Barbara Walters featured the gov on "10 Most Fascinating People" special Wednesday night. She asked: "I feel very uncomfortable asking this question when I'm sitting opposite you, but you are a little overweight...there are people who say that you couldn't be president because you're so heavy, what do you say to them?"
Christie responded: "That's ridiculous...I think people watched me for the last number of weeks in Hurricane Sandy doing 18-hour days and getting right back up the net day and still being just as effective in the job, so I don't really think that will be a problem."
The next day, on a "Today" show panel entitled "Weighing In," commentator Donny Deutsch said his weight helps him because it makes him an "everyman." Panelist Nancy Snyderman countered that since Christie couldn't enter the military because he weighs too much, how can he be commander-in-chief? She also said he shouldn't eat ice cream in public.
I won't "weigh in" on the intellectual heft of these arguments, but I will tell you despite some grumbling online that Walters' question wasn't legitimate and indicated Christie's "media honeymoon" is over, I believe the question is in bounds. And that's for this reason: As a guy who covers Christie, I am asked about his weight by friends, family, sources and readers more than I am asked about any other aspect of his governorship.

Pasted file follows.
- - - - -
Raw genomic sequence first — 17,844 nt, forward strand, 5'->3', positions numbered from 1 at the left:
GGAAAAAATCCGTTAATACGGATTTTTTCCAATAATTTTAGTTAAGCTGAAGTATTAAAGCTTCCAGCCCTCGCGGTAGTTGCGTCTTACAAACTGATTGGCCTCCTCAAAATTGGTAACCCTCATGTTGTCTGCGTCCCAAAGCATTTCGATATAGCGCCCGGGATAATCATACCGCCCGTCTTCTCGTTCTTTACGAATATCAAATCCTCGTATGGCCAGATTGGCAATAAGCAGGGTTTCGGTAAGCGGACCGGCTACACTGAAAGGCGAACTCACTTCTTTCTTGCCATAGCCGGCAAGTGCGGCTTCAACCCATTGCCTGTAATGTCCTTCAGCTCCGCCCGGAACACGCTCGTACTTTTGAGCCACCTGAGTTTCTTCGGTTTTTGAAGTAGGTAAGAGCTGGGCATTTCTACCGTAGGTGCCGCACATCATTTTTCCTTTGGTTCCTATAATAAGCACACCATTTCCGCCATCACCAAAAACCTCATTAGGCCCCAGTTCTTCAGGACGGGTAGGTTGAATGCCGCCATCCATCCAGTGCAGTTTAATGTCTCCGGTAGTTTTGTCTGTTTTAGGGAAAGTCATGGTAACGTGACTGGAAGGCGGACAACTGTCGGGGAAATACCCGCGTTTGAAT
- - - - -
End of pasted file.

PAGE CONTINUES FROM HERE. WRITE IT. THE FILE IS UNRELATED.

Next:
How much does he weigh? Has he gained weight? Does his weight affect his job performance? Does it mean he's undisciplined? Either out of genuine interest/concern or just puerile curiousity, people care. And when I wrote this story last year - "Is Christie too fat to be president?" - I received more comments than any story I've ever written about Christie.
At The Washington Post, Chris Cillizza agreed that the question is fair, not just because of the necessity of having a healthy president but because of the optics in a campaign: "Running for president in this modern age has become as much about who you are as what you believe. Selling the narrative of a life trumps all — in the minds of many voters and most of the media."